Choosing a major is an important and personal decision that will impact your time at MIT and beyond. How you arrive at your decision is as individual as how you choose to use your major after college. Don't panic, don't rush, and do use every available resource to explore majors.
Finding out how other upperclassmen made their decision can be a great source of inspiration and guidance to you, so these profiles provide tips on how some MIT students decided on their major.
Antony Nguyen (Course 24 major, specifically 24-2, Linguistics)
"In high school, the subject I did best in was Computer Science, so I applied to MIT thinking I would be Course 6-3. I did, however, have an interest in languages and linguistics, but I never really considered majoring in Linguistics (24-2) until I saw an article about computational linguistics, which conveniently fit both of my interests. So when I got to MIT, I was set on doubling in 6-3 and 24-2. I took Introduction to Linguistics (24.900) in my fall term and loved it, and then I took Introduction to EECS I (6.01) in my spring term and its electrical engineering portion turned me away from Course 6. I talked with my Course 6 friends and my freshmen adviser near the end of my spring term and ultimately decided to major in Linguistics (24-2) because I was genuinely more interested in linguistics, but also because I realized that I didn't need a degree in Course 6 to be able to do and show that I was capable of doing Course 6 stuff. In addition, not majoring in 6-3 allows me to take Course 6 classes that I actually want and not have to deal with the electrical engineering side of Course 6. I really enjoy being a Linguistics major because it gives me that genuine spark of curiosity when I learn something new about it, be it syntax or phonology; language has been a large part of my life because I grew up in a trilingual household and was exposed to languages, such as Spanish, French, and Latin, in high school. It's also a great feeling to be learning about and perpetuating the work of MIT's very own Noam Chomsky. I've recently been looking into the Brain and Cognitive Sciences (9) it shares some topics and subjects with Linguistics; my UROP this past summer, which I'm currently continuing, is in Course 9."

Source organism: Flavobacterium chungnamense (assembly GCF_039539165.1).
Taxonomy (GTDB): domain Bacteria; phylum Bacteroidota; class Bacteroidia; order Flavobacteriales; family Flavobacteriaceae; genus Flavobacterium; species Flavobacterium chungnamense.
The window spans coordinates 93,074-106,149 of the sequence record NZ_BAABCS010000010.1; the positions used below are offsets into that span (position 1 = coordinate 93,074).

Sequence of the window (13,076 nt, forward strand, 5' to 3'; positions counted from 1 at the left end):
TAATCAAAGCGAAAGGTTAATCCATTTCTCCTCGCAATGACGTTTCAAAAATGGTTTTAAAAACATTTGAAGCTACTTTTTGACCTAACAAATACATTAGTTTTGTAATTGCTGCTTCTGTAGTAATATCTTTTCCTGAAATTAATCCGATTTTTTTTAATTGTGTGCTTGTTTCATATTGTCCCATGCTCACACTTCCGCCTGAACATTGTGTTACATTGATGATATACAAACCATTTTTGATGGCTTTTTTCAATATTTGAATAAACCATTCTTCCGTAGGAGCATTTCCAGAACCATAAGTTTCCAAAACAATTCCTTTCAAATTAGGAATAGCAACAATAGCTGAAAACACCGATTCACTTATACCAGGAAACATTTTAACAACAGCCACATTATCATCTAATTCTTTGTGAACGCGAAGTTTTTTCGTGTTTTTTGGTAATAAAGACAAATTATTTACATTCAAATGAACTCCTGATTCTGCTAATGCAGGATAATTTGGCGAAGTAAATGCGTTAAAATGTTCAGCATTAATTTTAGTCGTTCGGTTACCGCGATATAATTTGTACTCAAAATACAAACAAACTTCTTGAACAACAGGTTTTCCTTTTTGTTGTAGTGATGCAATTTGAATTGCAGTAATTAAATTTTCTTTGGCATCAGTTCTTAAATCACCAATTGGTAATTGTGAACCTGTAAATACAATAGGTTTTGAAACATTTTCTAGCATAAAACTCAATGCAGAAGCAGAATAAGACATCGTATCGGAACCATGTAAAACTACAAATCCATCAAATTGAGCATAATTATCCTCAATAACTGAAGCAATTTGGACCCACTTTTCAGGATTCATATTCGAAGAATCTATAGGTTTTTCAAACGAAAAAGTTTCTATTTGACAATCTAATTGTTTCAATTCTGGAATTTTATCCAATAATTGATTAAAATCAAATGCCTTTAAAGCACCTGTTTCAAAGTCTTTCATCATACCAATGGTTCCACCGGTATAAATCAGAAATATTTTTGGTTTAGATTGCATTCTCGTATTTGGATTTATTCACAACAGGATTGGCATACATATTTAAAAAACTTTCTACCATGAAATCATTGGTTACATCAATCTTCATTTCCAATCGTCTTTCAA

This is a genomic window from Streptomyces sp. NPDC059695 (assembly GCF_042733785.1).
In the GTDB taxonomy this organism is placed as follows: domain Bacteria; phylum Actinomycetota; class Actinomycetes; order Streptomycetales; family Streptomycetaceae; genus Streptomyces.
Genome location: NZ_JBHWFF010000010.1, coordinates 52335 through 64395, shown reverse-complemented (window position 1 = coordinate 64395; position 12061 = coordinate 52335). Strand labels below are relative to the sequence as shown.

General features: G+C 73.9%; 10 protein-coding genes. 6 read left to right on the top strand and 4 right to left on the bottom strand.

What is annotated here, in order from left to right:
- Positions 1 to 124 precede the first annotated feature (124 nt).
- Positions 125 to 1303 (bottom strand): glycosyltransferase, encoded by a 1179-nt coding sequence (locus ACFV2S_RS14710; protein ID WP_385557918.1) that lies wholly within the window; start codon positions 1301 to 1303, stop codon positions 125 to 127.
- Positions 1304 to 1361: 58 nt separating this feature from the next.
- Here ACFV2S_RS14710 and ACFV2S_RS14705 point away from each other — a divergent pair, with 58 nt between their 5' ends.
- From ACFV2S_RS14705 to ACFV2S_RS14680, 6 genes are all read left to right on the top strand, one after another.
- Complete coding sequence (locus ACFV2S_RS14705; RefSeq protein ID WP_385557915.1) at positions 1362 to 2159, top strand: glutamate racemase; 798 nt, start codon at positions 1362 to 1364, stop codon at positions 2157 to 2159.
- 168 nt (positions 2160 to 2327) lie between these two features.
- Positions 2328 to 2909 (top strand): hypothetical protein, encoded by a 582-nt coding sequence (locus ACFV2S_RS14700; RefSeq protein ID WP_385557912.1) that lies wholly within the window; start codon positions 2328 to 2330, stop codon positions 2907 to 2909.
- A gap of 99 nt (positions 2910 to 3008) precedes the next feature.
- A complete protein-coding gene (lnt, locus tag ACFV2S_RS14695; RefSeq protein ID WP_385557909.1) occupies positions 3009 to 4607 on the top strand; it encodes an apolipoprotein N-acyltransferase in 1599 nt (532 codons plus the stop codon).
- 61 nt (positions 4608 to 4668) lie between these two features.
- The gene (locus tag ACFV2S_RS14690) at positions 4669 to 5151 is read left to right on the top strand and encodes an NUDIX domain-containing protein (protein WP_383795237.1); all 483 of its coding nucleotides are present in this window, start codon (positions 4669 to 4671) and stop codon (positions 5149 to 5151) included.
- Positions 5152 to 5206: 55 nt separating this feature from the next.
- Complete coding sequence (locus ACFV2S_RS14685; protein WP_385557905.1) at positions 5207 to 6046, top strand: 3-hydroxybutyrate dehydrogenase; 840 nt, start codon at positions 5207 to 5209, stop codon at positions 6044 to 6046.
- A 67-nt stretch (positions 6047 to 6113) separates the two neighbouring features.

Alexandria Hall (Course 7 and 21H)
"For most of my preliminary education, I loved my history classes but abhorred science, until I took AP Biology. During that class I realize I actually love biology, and decided I wanted to be a doctor. I entered MIT with that same vision, and when it came time to declare I major, I had no difficulty deciding on course 7. However, I still have a love of history, and so I decided I would concentrate in it. Like a great number of nerds, I planned out my ideal schedule for the rest of my tenure at MIT, adding in as many history classes as possible. It turns out that majoring in course 7 and majoring in history means only taking about 5 classes a semester, a normal load. Now I can follow both of my humanities-related and scientific passions here, and all it took was a little extra planning."
Andrés López-Pineda (Course 6 & 18)